Gulfstream American GA-7 Cougar

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GA-7 Cougar & TB 320 Tangara
GulfstreamAmericanGA-7Cougar03.jpg
Role Personal and trainer aircraft
Manufacturer Gulfstream American Aviation
First flight Initial Grumman prototype 20 December 1974[1]
Gulfstream production prototype 14 January 1977[2]
Introduction February 1978
Produced 1978-1979
Number built 115
Developed from AA-5 series
A GA-7 Cougar on the ramp at Les Cedres Quebec, May 2005

The Gulfstream American GA-7 Cougar is an American all-metal, 4-seat, twin-engined light aircraft.[1]

The Cougar was a twin-engine development of the Gulfstream American AA-5B Tiger and traces its lineage to the AA-1 Yankee Clipper and the Bede BD-1.

Development[edit]

Following Gulfstream Aerospace’s purchase of Grumman’s American light aircraft division in 1977, the company embarked on a policy of aircraft model development. During this time the other aircraft in the line, including the AA-1B Trainer and the AA-5B Tiger underwent extensive redesign.

The aircraft line Gulfstream then fielded included the redesigned AA-1C Lynx two seater, the Gulfstream American AA-5A Cheetah and the Gulfstream American AA-5B Tiger single engine aircraft. The next obvious step was to develop the existing twin-engined version of the AA-5, which Grumman American had first flown as a prototype on 20 December 1974. Gulfstream did extensive redesign work on the former Grumman project and the Gulfstream production prototype did not fly until 14 January 1977.[2]

The Cougar uses the same honeycomb and bonded metal construction that is the hallmark of the line since the BD-1. The prototype's single spar wing was upgraded to a double-spar configuration and this allowed a wet wing. The resulting aircraft was designated the GA-7 (for Gulfstream American) and was given the name Cougar in keeping with the existing Lynx, Cheetah and Tiger names for aircraft in the company's line.[1]

The Cougar was intended for the flying school twin-engined trainer market and also as a personal use aircraft. The Cougar is powered by a pair of wing-mounted Lycoming O-320-D1D engines of 160 hp (119 kW). It carries four people at maximum cruise speed of 160 kn (296 km/h) and a typical cruise speed of 140 kn (259 km/h). It was certified under US FAR Part 23 on 22 September 1977.[1][2][3]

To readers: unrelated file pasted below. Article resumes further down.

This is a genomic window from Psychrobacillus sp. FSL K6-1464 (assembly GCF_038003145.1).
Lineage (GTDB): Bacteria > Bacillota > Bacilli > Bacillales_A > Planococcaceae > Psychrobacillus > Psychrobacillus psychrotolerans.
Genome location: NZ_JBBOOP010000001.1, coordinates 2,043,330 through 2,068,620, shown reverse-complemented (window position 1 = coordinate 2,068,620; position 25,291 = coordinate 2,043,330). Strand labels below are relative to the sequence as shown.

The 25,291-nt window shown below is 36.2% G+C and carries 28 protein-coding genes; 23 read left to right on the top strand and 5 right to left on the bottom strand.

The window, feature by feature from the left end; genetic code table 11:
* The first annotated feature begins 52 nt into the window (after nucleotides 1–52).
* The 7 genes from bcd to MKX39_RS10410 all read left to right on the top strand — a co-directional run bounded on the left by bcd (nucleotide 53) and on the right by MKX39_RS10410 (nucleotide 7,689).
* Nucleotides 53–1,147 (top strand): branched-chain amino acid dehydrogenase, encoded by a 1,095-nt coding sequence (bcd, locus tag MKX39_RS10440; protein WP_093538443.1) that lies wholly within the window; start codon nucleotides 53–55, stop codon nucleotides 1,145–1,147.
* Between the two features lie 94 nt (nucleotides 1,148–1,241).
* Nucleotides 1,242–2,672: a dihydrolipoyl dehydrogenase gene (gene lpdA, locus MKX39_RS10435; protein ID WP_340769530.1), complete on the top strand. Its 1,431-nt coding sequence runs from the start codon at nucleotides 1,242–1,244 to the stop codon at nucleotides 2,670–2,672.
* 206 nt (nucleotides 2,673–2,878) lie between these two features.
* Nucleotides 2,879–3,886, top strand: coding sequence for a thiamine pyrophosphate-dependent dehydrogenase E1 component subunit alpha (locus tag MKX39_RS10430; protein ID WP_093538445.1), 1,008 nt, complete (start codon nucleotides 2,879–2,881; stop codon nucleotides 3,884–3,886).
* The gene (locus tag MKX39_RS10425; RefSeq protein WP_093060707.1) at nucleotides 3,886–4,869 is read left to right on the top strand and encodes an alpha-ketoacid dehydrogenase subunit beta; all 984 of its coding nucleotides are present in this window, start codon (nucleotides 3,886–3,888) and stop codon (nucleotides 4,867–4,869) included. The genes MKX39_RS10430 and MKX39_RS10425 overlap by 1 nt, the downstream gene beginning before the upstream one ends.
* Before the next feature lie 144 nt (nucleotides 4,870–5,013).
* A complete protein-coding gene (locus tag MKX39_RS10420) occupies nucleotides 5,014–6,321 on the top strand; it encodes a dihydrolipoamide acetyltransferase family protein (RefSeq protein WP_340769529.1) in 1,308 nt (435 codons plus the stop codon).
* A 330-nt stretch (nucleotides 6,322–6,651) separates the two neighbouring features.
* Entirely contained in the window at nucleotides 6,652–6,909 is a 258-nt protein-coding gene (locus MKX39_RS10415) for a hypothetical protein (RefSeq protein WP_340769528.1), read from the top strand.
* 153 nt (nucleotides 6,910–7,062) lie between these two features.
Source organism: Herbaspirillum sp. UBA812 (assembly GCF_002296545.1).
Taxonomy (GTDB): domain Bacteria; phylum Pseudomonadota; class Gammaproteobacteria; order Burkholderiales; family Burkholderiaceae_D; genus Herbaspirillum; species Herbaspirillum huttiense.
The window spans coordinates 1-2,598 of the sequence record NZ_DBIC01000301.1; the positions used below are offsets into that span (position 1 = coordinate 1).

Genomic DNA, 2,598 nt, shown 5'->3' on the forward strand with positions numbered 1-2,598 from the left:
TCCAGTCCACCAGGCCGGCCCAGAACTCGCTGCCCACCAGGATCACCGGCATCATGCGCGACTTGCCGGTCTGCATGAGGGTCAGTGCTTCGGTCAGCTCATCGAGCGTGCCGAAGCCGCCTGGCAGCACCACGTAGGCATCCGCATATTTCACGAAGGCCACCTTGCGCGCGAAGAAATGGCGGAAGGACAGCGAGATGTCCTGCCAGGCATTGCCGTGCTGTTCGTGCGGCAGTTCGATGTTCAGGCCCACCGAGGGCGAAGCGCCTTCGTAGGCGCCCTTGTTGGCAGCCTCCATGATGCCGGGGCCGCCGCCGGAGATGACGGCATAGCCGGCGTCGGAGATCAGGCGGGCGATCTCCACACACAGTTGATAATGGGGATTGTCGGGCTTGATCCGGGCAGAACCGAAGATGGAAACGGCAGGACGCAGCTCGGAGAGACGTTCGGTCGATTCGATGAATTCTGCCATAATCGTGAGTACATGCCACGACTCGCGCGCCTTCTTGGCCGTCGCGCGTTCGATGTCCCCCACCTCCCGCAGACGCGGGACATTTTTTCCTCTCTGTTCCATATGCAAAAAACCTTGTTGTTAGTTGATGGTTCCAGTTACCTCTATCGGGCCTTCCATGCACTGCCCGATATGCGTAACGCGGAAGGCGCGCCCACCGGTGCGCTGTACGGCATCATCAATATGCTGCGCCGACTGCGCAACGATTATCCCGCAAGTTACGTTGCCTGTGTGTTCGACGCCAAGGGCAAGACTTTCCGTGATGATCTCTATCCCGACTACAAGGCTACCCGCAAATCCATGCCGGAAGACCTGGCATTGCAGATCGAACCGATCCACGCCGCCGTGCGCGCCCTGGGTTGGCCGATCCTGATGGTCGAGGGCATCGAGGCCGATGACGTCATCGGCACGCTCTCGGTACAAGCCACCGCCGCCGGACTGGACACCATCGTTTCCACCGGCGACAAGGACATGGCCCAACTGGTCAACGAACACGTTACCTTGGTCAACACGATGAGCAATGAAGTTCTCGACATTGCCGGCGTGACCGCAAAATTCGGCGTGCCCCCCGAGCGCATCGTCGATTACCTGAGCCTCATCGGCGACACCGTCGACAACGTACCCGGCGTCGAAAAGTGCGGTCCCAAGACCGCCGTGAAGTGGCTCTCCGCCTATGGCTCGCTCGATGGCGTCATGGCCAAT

Production of the Cougar ran for only two model years, 1978 and 1979 before production was halted. Just 115 Cougars were delivered.[1][3]

In 1995 the type certificate for the GA-7 was sold to SOCATA of France who intended to develop the aircraft and produce it as the TB 320 Tangara. The Tangara was to be powered by two Lycoming O-360-A1G6 engines of 180 hp (134 kW) each. The first Tangara was a modified Cougar, had 160 hp (119 kW) engines and first flew in mid-1996. The complete Tangara prototype was also a converted Cougar and had the 180 hp (134 kW) engines. It first flew in February 1997. Despite SOCATA's plans to put the Tangara into production this never occurred.[1][3]

Variants[edit]

GA7 Cougar
160 hp (119 kW) version designed by Grumman American and produced by Gulfstream American 1978-79. 115 built.[1]
TB 320 Tangara
180 hp (134 kW) version redesigned by SOCATA. Three Cougars converted to Tangara prototypes 1996-97. Production was never started.[1]

Specifications (Gulfstream American GA-7 Cougar)[edit]

Data from Airliners.net,[1] FAA Type Certificate,[3] The Incomplete Guide to Airfoil Usage,[4] Pilot's Operating Handbook[5] and Pilot Friend[6]

General characteristics

  • Crew: one
  • Capacity: three passengers
  • Length: 28 ft 8 in (8.74 m)
  • Wingspan: 36 ft 10 in (11.23 m)
  • Height: 10 ft 4 in (3.15 m)
  • Wing area: 184 sq ft (17.1 m2)
  • Airfoil: NACA 63A415
  • Empty weight: 2,569 lb (1,165 kg)
  • Gross weight: 3,800 lb (1,724 kg)
  • Powerplant: 2 × Lycoming O-320-D1D four cylinder, horizontally-opposed aircraft engines, 160 hp (120 kW) each

Performance

  • Maximum speed: 168 kn (193 mph; 311 km/h)
  • Cruise speed: 160 kn (184 mph; 296 km/h) true airspeed
  • Stall speed: 63 kn (72 mph; 117 km/h) calibrated airspeed, flaps down
  • Never exceed speed: 188 kn (216 mph; 348 km/h) indicated airspeed
  • Minimum control speed: 61 kn (70 mph; 113 km/h) indicated airspeed
  • Range: 1,170 nmi (1,346 mi; 2,167 km) maximum economy with no reserves
  • Service ceiling: 17,400 ft (5,300 m)
  • Rate of climb: 1,150 ft/min (5.8 m/s)
  • Wing loading: 20.65 lb/sq ft (100.8 kg/m2)
  • Power/mass: 11.9 lb/hp (0.14 kg/kW)

See also[edit]

Related development
Aircraft of comparable role, configuration and era

References[edit]

  1. ^ a b c d e f g h i Demand Media (2009). "The Socata Tangara & Gulfstream GA7". Retrieved 2009-12-28. 
  2. ^ a b c Wood, Derek: Jane's World Aircraft Recognition Handbook, page 233. Jane's Publishing Company, 1982. ISBN 0-7106-0202-2
  3. ^ a b c d Federal Aviation Administration (March 2007). "TYPE CERTIFICATE DATA SHEET NO. A17SO". Retrieved 2008-07-02. 
  4. ^ Lednicer, David (October 2007). "The Incomplete Guide to Airfoil Usage". Retrieved 2009-12-30. 
  5. ^ Gulfstream Aerospace (October 1978). "Pilot's Operating Handbook". Retrieved 2009-12-31. 
  6. ^ Pilot Friend (undated). "Grumman GA-7 Cougar performance and specifications". Retrieved 2009-12-30. 

External links[edit]

Media related to Gulfstream American GA-7 Cougar at Wikimedia Commons